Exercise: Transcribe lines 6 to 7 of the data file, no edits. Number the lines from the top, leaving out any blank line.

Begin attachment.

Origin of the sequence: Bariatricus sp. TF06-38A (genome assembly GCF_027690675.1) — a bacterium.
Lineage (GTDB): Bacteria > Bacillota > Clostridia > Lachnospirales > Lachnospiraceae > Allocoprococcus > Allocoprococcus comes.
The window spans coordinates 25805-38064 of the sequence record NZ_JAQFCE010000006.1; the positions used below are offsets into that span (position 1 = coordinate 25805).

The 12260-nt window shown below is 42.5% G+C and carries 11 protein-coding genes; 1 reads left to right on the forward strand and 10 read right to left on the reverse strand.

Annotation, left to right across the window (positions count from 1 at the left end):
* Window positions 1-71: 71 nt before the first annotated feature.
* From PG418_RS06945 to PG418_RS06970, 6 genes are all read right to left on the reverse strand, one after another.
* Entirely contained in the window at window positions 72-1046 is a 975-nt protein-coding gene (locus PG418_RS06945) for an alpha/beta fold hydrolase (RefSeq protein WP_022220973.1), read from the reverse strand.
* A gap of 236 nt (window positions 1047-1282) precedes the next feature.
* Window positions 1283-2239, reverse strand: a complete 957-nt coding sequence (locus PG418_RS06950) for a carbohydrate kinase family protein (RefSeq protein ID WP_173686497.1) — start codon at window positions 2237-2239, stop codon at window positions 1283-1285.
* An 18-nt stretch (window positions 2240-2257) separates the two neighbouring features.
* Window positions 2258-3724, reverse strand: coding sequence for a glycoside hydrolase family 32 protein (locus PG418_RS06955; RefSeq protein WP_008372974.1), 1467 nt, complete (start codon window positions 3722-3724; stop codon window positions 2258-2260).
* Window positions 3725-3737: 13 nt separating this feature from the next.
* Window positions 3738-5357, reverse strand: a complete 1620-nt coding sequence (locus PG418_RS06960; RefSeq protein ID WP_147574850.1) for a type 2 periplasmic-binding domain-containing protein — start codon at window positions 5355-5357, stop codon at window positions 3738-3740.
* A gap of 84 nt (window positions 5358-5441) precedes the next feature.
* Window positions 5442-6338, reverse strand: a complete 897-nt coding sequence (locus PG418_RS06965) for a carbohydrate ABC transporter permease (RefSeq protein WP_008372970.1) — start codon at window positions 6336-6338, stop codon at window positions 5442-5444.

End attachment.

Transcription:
* Window positions 1-71: 71 nt before the first annotated feature.
* From PG418_RS06945 to PG418_RS06970, 6 genes are all read right to left on the reverse strand, one after another.